The concept of omnichannel, which is about being customer focused and data-led should be embedded into every aspect of Medical Affairs

Jung Hyun Lee

Senior Director, Medical Information, AstraZeneca

Continuously measure and improve

Once the omnichannel strategy is defined, it is important to measure the progress at regular intervals. Functions should get together early in their omnichannel journey so KPIs can be aligned and contextualized for each function. For Medical Affairs, it is key to identify how to measure the impact of scientific communication and feed it back to the foundational elements of their omnichannel strategy. Based on the feedback and insights generated, it can then adapt the channel, content, and data strategy. A strong feedback loop will ensure that the right opportunities can be identified to improve the customer experience and drive practice change amongst the stakeholders of Medical Affairs. The feedback loop is enabled by investing in the right technology stack (CRM, Medical Inquiry Management, and others), culture, data analytics, and a content engine, which are needed to achieve the omnichannel vision.

Overcome knowledge-sharing barriers

A key challenge in ensuring the success of an omnichannel strategy is translating the learnings from a global to a local level or from one market to another. This is because omnichannel strategies are usually defined at a country level. Issues around legal, IT, regulatory, and commercial typically arise when translating the omnichannel strategy from one market to another market. Other challenges include building measurement frameworks that are applicable across markets and getting buy-in and alignment from global and local leaders. These challenges can be overcome by building a knowledge-sharing framework that can help disseminate the learnings from one market to another or from one function to another. By investing in such a knowledge-sharing framework, potential pitfalls for executing omnichannel strategies across various markets or functions can be identified in advance and necessary actions can be taken to overcome them.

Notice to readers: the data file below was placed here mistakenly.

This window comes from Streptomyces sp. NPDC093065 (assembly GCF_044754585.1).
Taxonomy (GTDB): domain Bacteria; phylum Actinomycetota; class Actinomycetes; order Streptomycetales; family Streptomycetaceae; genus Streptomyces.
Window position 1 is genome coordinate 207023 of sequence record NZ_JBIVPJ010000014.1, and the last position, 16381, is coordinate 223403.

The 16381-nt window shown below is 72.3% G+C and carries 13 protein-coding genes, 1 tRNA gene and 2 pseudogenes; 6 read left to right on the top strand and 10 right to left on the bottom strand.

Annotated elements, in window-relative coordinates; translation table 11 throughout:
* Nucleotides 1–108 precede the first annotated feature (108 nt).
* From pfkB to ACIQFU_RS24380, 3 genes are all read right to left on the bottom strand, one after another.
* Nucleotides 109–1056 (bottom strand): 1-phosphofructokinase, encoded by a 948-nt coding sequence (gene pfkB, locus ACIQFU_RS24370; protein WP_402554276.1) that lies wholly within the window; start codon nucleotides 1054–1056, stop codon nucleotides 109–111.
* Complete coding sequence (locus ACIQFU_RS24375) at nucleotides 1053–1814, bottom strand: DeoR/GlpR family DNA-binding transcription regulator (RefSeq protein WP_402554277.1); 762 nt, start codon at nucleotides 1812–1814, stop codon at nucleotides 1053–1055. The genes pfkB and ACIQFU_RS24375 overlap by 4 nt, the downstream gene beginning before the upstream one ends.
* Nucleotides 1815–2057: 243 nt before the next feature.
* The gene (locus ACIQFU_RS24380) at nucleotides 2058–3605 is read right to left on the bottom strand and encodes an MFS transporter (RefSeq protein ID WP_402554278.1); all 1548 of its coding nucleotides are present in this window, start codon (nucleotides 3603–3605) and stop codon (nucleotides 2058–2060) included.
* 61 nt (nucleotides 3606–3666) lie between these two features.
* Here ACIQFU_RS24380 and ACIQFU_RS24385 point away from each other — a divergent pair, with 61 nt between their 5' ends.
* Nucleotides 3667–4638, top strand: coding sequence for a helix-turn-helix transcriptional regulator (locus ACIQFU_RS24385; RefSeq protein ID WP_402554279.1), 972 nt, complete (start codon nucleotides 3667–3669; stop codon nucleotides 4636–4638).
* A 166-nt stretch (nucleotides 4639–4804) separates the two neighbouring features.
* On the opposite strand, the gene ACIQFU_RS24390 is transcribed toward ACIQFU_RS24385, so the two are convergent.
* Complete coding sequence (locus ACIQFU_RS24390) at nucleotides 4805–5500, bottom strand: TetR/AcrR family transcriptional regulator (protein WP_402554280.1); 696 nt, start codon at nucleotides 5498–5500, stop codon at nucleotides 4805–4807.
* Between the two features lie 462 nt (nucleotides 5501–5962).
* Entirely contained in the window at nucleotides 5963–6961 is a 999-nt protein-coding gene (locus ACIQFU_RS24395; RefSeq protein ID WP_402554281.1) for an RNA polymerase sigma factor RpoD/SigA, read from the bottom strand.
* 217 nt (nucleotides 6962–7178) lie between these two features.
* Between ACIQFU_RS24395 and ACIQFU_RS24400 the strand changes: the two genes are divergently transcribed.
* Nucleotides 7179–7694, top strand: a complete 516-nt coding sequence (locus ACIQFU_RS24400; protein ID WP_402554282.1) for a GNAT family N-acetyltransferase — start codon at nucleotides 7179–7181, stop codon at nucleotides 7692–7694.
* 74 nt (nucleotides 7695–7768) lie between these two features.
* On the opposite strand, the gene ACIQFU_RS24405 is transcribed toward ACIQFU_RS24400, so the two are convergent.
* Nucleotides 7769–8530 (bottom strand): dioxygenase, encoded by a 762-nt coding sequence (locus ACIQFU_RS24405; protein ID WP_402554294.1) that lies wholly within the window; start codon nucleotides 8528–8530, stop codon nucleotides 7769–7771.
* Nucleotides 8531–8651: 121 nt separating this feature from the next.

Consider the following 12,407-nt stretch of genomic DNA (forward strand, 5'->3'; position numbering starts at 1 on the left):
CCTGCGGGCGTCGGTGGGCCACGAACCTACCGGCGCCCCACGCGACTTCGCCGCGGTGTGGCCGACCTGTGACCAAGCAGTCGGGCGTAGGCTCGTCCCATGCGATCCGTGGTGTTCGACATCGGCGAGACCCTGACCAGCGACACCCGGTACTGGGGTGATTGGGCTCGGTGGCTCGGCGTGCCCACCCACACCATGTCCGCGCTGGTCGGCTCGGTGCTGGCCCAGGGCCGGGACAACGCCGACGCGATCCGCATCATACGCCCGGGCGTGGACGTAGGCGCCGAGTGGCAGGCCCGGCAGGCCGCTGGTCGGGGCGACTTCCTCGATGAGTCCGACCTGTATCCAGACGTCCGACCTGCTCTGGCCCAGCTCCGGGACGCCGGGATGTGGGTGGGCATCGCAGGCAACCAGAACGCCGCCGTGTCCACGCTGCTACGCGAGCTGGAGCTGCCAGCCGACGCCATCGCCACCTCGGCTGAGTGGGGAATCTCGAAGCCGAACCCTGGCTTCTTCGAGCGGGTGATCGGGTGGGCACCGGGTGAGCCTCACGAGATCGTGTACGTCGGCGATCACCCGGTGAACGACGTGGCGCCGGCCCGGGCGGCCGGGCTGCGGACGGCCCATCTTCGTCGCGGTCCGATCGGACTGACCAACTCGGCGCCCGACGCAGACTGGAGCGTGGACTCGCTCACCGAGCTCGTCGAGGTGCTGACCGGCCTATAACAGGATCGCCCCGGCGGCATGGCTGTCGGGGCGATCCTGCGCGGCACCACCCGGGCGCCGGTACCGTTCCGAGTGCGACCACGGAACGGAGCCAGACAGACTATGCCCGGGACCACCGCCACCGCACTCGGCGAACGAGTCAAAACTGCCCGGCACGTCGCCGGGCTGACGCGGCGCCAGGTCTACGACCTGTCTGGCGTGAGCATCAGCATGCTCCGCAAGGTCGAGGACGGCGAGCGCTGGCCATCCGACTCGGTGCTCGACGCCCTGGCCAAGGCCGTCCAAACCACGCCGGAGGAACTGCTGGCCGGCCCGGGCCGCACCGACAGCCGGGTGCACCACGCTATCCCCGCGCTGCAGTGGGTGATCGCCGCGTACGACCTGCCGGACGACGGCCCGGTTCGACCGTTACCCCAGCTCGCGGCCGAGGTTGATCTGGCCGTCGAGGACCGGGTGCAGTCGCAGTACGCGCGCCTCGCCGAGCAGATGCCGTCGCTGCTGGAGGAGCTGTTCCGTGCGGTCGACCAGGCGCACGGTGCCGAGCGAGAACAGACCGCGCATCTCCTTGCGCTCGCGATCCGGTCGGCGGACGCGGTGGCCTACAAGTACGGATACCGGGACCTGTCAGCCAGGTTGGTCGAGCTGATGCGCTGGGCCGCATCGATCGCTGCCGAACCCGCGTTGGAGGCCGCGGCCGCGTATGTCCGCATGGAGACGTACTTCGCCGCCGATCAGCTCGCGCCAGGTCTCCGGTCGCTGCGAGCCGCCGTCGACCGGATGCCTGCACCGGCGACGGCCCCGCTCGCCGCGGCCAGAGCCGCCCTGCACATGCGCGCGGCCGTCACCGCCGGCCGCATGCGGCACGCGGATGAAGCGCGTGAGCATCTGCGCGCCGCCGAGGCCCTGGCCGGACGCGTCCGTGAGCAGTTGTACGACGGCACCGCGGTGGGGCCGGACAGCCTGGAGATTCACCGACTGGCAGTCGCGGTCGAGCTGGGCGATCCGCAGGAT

Concluding thoughts